Posts Tagged ‘big ag’

What do those signs in the field mean, anyway?

Does the Channel corporation own this field????

The Illinois Farm Bureau recently surveyed Chicagoans about their impressions of farming.  One very interesting thing they discovered is that over 1000 of the 2000 surveyed thought that the signs in fields indicated they were owned by the corporations advertised on those signs.  Whoa!!

So, let me debunk this.  Those signs are put in the fields by the companies that sold the seed, fertilizer, or pesticides to the farmer who owns the field. The farmer graciously allows the company to advertise their products.  We have participated in this phenomenon.

No, this field is not corporate owned. It is owned by a family who allowed the co-op to plant a plot for research purposes.

Sometimes you will see multiple signs, flags, larger signs, and/or a tent in a field.  This is what is called a plot.  Co-ops and seed companies will often plant several different varieties of seed in the same field to compare the performance of them.  Lots of research and data comes from these educational plots.  Farmers are invited out to view the results, and learn about pertinent agronomy issues.  (Plus a free meal, farmers loooove free meals.  Then again, who doesn’t?!?)

Plots are planted on farmer-owned ground as well.  We have had plots on our farms in the past.  They are a lot of work to plant and harvest, as each variety of seed has to be planted and harvested separately, and a plot can have as many as 20-30 varieties.  Very time consuming, but the information derived is worth it.

This is an example of a plot. Lots of different varieties of seed planted in the same field to see how they perform in similar circumstances.

This is just an overview of how seed plots work.  There are many people in the ag industry whose jobs revolve around the data collected from plots.  So, next time you drive by one of those fields,  go ahead and pull in to take a closer look.  Provided it’s not too muddy… you wouldn’t want to get stuck! Although if you do, I guarantee the farmer who owns the field would get a good laugh at you as he’s pulling you out!!


Anatomy of a Corn Plant

Hard to believe these huge corn plants were just tiny seeds only a few months ago.

If you’re like me, and you live in Iowa, chances are you take for granted all the corn fields around you.  Have you ever really considered what goes on from the time the seed corn is planted until it is harvested?  I know I never did, until recent years.  I mean, really, is it not absolutely amazing that one tiny little seed planted just three months ago is now around 8 feet tall and nearly mature?

Little baby corn plants just popping out of the soil.

Have you ever wondered how that happens?  I mean, it is simple biology, so here is your lesson for the day:

Corn seeds are planted in a row no more than 2 inches deep and spaced about 6 inches apart.  The rows are 30 inches away from each other.  Depending on the soil temperature, the corn sprout will emerge anywhere from 3 days to 2 weeks.  As the plant grows over the next several weeks, it will add leaves and begin to develop an ear until it puts out a tassel. The tassel is the bushy top of the corn plant.  At this same time the ear will put out its silk. Both the silk and the tassel are considered part of the flower.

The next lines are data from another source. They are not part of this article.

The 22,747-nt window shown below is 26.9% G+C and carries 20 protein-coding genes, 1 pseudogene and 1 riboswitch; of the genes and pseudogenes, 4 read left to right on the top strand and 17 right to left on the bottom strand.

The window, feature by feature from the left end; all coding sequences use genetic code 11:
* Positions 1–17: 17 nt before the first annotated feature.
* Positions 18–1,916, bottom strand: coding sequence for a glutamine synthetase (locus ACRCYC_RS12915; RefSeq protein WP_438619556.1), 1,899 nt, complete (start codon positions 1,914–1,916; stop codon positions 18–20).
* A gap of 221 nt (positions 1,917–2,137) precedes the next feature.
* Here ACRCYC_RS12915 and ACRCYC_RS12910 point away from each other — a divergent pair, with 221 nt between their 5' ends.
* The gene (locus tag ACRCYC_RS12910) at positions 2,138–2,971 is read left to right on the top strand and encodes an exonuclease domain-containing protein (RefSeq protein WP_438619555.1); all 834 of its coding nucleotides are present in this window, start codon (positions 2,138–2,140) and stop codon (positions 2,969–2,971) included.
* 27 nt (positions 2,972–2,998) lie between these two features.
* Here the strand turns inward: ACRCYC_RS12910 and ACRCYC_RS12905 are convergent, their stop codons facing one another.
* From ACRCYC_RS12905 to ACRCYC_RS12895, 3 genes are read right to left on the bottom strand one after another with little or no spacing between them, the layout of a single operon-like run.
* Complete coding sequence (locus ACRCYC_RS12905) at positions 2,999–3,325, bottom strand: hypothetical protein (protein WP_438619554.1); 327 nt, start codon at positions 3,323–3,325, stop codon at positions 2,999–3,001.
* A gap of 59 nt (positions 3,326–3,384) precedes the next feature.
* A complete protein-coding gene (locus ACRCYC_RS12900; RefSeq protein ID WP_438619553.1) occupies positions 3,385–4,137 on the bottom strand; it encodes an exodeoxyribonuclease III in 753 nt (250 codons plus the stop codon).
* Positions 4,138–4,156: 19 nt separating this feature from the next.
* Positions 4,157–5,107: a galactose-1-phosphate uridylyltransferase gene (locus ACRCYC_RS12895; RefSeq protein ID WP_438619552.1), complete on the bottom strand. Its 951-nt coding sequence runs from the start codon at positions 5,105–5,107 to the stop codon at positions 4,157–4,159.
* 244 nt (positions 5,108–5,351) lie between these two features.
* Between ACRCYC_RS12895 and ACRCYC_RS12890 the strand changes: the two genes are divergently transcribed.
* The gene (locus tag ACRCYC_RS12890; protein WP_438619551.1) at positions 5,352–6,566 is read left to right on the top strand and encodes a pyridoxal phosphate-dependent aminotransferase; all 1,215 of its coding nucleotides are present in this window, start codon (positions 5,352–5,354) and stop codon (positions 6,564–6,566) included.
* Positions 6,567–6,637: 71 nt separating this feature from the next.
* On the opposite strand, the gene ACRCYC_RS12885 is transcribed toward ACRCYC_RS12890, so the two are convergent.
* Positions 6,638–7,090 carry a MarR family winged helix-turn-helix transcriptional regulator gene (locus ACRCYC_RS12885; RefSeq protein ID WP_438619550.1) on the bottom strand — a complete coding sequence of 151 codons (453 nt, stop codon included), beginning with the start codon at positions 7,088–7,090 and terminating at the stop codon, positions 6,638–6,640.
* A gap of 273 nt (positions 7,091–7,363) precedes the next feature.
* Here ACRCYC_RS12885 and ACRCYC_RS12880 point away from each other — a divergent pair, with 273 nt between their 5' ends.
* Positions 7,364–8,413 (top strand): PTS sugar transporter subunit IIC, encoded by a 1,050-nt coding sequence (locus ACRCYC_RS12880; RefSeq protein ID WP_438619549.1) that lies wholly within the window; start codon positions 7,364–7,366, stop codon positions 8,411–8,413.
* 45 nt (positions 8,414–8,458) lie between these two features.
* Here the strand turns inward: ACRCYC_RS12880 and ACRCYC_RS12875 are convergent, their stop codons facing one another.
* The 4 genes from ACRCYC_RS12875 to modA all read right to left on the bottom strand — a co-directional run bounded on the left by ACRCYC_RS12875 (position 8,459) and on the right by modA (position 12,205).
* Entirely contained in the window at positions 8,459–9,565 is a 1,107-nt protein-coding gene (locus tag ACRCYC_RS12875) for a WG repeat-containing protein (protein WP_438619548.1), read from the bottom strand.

Russell is pointing to the silk. It is called silk because it consists of silky strands that stick out of the top of the ear.

The tassel on top of the plant contains pollen to fertilize the silk, which forms kernels on the ear.

Tasseling and pollination are critical times in corn development.  The tassel contains pollen that must make it to the silk in order to fertilize the plant. Each strand of silk must “catch” a pollen grain from the tassel to form a kernel. So, the number of  pollen grains caught by the silk, equals the number of  kernels formed on an ear.  This determines the yield. Corn plants usually fertilize other corn plants in a field (the silk catches pollen from a different plant).

Russell helping me show a close-up of the tassel.

A corn plant will only release pollen under ideal conditions.  Usually only during a few hours of a day, for a few days.  It can’t be too wet or dry or too hot or cold.  That’s why farmers can be so nervous during the growing season.  So much of their income depends on circumstances out of their control!

After pollination, it is now time for the corn plant to begin forming kernels over the next couple months, called the grain fill period. The kernel goes through a few stages.  These stages are basically based on the moisture content, size, and starch content of the kernel.  Once the kernel is fully formed, and contains about 30 percent moisture, it is considered physiologically mature, or black-tipped.

After the corn is mature, it is essentially dead, and farmers now begin the waiting game for it to dry down.  Ideally, we like to harvest our corn once the kernels are below 20% moisture.  How long it takes for corn to dry varies wildly, but dry corn harvest will usually begin around the second week of October here in Iowa.

Tall green corn and a bright blue sky... a sight to behold for a country girl!

See, fascinating, huh?  This was a hard post to write, as it would be very easy for me to get way too technical.  There is a lot of research and science that goes into field corn production.  Thanks to genetic technology and other advances, today’s farmer feeds 155 people.  That number is double what it was in the 1970’s.  I wonder what farming will be like in another 40 years?

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